5 Ways to Do Less and Get More Done
This time last year, I took on a new role, as CMO of Desk.com. My friends thought I was crazy. I had two kids under 5 and a third on the way. And for the previous few years, I'd worked 70-plus-hour weeks. There were days back then when I ate meals from my office snack bin and didn't see my kids at all. How could I possibly take on more?
Instead, I took the opportunity to reset my life. Instead of staying on the treadmill of "more work = more recognition," I took a hard look and saw that for everything I was adding to my plate, other things were being subtracted -- energy, creativity, relationships -- the things that make a good mom and a good marketer.
So, I took a step back and stopped working like a mad woman. And, guess what? The world didn't fall apart. In fact, it got better. There were a few bumps in the road, but I got more done. I did better work. And I had -- and have -- a happier life.
Here are five ways you can start doing less and get more done, too.
1. Plan ahead.
This may sound obvious, but I was spending so much time executing that I wasn't strategic about my day-to-day. Ironically, I had a long-term plan, but when it came to individual days, I was scattered, and not maximizing my time. Today, I now block out an hour every Friday to review the upcoming week. What meetings do I absolutely have to be at? What meetings can I send a delegate to?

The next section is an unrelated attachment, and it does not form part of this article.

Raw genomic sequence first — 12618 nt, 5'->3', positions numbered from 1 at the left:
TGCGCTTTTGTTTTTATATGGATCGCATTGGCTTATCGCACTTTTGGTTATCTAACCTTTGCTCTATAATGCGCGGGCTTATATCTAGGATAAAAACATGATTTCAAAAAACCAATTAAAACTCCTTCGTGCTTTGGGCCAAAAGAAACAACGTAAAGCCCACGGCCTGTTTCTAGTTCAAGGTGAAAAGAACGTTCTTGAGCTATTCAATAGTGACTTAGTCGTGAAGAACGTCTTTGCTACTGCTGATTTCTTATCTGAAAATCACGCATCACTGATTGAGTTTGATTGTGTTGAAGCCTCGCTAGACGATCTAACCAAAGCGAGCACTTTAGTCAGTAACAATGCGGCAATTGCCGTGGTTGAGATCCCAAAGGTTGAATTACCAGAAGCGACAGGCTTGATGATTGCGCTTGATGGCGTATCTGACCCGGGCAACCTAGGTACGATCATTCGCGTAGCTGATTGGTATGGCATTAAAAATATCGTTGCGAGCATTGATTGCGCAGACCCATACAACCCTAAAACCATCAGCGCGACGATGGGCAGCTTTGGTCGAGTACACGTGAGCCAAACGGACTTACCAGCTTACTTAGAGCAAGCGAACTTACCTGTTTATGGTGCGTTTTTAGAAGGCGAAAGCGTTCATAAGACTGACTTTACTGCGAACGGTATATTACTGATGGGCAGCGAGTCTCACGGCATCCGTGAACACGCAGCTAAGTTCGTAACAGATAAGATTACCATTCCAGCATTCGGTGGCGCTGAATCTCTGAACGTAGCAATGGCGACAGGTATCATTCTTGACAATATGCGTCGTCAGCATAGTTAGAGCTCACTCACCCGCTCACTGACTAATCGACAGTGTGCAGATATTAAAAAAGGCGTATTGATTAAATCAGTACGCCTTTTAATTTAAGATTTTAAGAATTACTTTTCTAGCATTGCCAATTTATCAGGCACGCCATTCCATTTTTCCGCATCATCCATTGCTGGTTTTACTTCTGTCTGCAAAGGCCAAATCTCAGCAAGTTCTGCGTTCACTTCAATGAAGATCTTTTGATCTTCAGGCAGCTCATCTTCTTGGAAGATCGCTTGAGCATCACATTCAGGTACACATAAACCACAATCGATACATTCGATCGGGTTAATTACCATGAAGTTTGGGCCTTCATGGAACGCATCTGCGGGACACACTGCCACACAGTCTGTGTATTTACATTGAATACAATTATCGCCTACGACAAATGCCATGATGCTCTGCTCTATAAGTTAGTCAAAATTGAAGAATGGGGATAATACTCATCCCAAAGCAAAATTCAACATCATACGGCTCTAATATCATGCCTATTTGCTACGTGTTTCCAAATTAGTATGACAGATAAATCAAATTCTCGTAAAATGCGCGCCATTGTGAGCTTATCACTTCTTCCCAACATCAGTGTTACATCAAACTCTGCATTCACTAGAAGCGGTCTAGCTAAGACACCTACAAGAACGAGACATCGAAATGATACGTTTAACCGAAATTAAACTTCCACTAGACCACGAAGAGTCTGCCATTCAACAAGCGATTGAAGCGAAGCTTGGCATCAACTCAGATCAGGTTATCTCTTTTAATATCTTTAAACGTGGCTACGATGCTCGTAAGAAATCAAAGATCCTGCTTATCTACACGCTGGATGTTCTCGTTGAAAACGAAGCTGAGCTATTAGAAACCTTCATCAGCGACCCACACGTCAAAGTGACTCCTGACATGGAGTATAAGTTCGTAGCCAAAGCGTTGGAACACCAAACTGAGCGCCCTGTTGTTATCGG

At home, my husband and I do something similar. We sit down every Sunday for an hour and chart the week across our and our kids' activities. Who has early meetings? Who needs to take the kids to swimming lessons? When is "bring your pet to school day"? We have a calendar front and center in our kitchen, now. The couple of hours I devote to planning upfront have given me back 10-plus hours during the week.
2. Block out time to get stuff done.